I tend to be the chatty one and I hate leading. On the other hand, I also regard myself as central to the group - I have plenty of experience and I'm pleased to offer what tactical insight I have to any situation that demands it.

Using the parent-child analogy - you are certainly in charge of "raising", if you will, that character. How you interact with your groups, with other people in your servers will certainly stick in the minds of some. You can become well-known on your server - someone in demand. Or someone reviled and hated. As with any community, your actions and communication has its repercussions and rewards.

And the sense of achievement comes into play as well ... Ascending your first character and getting your wings, for instance, brings its own little rush of excitement and joy. Leveling up, gaining that new skill, getting that elite piece of armour you've been wanting. Joining hunting parties to find that Asmo that just ganked someone a short distance away - baying for blood.

It's all there. And you have to work for it. At later levels, just hitting the next level is an achievement in itself. And it is usually at this point where the adrenaline junkies lose patience with the game. Which I can certainly understand. Again, it just points to the base difference between people, which is great. If we were all the same, it would be boring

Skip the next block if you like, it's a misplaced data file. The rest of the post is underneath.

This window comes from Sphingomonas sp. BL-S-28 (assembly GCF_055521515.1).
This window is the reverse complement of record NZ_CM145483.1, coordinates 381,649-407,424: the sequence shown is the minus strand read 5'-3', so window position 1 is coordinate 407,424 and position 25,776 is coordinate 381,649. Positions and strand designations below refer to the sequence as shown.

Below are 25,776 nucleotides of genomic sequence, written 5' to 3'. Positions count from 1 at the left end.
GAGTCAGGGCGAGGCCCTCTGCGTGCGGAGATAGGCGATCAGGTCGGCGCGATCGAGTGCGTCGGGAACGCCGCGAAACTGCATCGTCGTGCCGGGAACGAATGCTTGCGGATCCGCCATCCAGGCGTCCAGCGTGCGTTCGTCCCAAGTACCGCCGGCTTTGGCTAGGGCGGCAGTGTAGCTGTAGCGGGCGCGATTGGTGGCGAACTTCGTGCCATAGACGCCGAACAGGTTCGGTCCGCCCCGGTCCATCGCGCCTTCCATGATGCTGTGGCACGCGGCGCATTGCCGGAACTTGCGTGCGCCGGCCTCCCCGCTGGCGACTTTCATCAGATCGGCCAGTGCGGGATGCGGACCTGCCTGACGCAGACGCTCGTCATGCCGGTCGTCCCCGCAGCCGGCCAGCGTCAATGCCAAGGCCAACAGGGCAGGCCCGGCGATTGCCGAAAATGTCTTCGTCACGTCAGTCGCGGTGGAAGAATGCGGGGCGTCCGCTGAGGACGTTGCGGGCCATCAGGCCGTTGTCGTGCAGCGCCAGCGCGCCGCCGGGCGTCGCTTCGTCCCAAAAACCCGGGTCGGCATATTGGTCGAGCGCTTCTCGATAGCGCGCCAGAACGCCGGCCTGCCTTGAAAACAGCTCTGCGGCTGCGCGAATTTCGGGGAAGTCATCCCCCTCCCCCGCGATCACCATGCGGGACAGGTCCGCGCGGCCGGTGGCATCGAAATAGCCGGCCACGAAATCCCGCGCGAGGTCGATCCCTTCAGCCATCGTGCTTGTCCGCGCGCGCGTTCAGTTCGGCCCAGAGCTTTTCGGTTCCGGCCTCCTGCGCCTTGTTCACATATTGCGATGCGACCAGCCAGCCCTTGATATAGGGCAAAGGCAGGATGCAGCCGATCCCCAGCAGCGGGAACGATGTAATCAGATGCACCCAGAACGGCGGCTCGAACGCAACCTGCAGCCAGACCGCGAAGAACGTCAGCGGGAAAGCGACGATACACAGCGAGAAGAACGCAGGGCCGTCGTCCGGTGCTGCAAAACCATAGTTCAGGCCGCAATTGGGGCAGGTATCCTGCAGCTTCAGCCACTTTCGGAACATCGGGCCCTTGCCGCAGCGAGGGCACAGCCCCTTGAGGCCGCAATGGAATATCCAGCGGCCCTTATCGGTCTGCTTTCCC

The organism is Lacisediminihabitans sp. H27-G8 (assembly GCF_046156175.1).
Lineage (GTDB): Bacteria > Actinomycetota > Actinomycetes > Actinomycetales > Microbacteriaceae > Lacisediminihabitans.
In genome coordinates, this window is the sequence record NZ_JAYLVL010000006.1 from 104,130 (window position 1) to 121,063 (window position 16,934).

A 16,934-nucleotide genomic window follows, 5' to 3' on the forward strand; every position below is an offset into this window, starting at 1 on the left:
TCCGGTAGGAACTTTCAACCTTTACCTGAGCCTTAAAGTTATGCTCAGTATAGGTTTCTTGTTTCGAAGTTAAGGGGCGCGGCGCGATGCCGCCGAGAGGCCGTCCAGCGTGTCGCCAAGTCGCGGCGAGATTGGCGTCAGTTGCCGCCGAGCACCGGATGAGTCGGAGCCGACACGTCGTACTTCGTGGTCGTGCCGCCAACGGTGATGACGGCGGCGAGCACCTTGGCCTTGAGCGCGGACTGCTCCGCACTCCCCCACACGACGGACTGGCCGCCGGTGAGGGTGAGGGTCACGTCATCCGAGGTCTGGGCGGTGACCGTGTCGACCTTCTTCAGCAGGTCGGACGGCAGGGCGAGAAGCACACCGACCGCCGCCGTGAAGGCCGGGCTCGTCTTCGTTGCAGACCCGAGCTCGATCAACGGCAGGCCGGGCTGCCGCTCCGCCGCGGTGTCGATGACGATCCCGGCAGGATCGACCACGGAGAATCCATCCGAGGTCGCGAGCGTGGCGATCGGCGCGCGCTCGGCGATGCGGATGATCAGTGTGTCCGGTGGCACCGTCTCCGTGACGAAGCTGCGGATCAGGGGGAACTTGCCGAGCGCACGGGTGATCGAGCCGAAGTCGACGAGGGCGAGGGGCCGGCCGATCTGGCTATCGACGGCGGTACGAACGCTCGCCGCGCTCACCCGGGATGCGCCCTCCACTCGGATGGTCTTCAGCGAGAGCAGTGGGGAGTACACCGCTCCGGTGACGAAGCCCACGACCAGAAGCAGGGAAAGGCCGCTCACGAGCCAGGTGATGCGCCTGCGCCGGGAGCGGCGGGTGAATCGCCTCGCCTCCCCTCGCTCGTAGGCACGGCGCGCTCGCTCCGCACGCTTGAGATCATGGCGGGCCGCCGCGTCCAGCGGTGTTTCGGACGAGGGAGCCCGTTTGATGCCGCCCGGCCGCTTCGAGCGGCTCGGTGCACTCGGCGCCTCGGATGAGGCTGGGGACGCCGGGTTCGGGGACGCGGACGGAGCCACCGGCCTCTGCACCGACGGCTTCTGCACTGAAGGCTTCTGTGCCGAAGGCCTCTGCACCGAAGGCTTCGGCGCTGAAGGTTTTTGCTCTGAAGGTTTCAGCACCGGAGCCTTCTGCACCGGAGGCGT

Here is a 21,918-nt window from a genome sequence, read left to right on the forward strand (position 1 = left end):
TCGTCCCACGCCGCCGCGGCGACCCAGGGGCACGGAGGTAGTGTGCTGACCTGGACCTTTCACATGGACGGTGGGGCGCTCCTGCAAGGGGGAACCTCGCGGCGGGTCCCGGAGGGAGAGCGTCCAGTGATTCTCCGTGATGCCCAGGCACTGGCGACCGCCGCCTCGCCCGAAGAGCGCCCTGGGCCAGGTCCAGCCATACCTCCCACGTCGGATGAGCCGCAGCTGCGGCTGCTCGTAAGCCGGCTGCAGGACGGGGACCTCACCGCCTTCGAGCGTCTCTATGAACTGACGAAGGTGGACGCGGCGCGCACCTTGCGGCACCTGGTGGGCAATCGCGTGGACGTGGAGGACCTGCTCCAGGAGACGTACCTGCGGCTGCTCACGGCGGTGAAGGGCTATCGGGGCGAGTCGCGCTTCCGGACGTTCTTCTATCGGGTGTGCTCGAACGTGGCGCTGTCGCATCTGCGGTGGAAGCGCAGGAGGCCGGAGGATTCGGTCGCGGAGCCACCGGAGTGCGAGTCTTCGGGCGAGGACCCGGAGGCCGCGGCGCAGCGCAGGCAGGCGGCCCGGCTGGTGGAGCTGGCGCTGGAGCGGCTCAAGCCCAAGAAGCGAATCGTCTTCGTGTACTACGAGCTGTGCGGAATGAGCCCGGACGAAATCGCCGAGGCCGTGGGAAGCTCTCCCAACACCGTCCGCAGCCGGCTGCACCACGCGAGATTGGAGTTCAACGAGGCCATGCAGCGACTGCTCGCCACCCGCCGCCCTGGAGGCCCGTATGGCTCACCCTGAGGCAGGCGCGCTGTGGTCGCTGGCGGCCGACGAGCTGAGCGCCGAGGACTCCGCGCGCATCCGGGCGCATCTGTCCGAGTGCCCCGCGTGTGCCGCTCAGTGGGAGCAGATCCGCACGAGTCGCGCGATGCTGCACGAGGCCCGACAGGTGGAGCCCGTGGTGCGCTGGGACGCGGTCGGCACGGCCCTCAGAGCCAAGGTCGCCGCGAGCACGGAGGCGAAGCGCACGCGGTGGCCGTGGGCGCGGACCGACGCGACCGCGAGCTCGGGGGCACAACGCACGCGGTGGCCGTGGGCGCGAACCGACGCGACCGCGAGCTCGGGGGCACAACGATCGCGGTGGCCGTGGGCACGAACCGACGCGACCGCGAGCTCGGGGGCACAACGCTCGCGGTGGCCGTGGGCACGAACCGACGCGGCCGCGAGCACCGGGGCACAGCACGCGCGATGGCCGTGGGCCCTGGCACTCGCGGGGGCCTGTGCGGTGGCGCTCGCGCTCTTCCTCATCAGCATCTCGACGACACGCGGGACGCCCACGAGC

A point OmegaFenix makes, and which I certainly agree with, is about the level of repetitiveness. Do this, collect that, bring back and get something nifty in return. It's a sad fact, but MMOs by their very nature are locked in the endless cycle of repeats - and by myself I don't see a way clear.

Personally, I think everyone should try an MMO at least once. Don't let the haters dissuade you, and don't let the junkies persuade you. Get one (free, preferably - if you buy and end up not enjoying it you've wasted money), play it, and make up your own mind.

I believe I'm pretty fortunate in that I enjoy both FPS and MMO equally - giving me the freedom to enjoy whichever one I'm most in the mood for. But I am, and probably will remain an MMO addict for years to come.

Bring on Guildwars 2
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MMOs , Opinion


  1. OmegaFenix's Avatar
    Nice read, nice seeing things from the opposite side of the coin.

    In my next piece I'll give my opinion of how a MMO could be with out the grind.
  2. kerbyross's Avatar
    Good job.
    Now if only i can teach my girlfriend to play World Of Warcraft with me...

    Im an addict :S
  3. xyber's Avatar
    Talking about grind, isn't doing the same thing over and over in an FPS just the same then? Like capture the same flag over and over again.

    And talking about addiction, what else would you be doing with that time? Watch TV?
    I got nothing better to do, so I play this or that game, I am not addicted. If something comes up, I'm not like - no, I can't, I HAVE to play this now. If I go without Rift (the game I play now) for a year, I won't miss it, but do not tell me I'm an addict if I prefer using it as an entertainment medium every night.

    I guess there are people who are truly addicted and eat and sleep whatever game they are addicted to, but again, it is such a fine line. Would you call someone who eats and sleep guitar playing or drums or paintball an addict?